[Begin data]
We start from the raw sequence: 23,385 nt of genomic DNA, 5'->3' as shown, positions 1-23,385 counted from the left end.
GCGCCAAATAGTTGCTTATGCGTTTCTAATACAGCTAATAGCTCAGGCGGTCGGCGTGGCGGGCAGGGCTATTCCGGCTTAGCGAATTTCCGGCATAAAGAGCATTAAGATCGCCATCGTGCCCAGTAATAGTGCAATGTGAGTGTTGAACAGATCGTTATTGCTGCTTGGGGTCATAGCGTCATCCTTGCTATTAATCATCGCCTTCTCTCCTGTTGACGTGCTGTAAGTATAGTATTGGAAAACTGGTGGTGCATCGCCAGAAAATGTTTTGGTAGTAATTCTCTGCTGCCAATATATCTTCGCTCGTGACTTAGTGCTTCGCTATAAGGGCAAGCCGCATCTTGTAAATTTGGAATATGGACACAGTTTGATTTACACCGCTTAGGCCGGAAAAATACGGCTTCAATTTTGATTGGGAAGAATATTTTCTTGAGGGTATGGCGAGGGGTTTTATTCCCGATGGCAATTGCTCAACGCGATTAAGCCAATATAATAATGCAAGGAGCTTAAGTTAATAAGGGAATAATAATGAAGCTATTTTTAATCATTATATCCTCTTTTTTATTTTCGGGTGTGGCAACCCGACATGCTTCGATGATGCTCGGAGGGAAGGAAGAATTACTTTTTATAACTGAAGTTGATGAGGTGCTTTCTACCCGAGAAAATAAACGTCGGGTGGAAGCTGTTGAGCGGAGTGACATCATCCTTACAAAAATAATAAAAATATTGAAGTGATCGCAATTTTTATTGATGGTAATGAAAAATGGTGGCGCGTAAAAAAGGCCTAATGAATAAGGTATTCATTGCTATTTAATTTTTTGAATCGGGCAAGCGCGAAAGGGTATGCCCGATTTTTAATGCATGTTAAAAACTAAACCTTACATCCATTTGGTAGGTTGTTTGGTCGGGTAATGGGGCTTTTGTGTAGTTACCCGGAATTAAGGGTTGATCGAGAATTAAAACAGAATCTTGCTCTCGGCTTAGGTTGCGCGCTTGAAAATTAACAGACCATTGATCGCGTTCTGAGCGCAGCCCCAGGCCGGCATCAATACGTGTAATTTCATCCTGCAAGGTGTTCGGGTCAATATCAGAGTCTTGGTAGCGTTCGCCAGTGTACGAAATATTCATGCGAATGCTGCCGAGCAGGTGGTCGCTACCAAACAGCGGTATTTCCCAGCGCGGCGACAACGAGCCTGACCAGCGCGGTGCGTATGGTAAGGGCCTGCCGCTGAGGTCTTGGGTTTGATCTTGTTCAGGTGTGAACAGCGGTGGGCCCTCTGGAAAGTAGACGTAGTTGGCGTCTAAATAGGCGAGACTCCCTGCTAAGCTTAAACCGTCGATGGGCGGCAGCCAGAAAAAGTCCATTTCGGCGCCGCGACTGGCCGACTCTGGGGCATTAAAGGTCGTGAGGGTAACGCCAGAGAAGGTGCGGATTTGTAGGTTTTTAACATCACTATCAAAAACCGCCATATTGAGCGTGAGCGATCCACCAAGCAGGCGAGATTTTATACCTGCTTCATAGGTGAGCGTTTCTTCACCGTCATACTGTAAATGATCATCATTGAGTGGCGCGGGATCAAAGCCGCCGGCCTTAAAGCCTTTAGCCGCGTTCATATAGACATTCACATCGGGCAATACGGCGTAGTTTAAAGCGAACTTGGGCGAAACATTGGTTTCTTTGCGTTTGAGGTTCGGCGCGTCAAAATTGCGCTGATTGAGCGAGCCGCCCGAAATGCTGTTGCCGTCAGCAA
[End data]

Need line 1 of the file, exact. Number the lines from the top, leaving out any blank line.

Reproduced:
We start from the raw sequence: 23,385 nt of genomic DNA, 5'->3' as shown, positions 1-23,385 counted from the left end.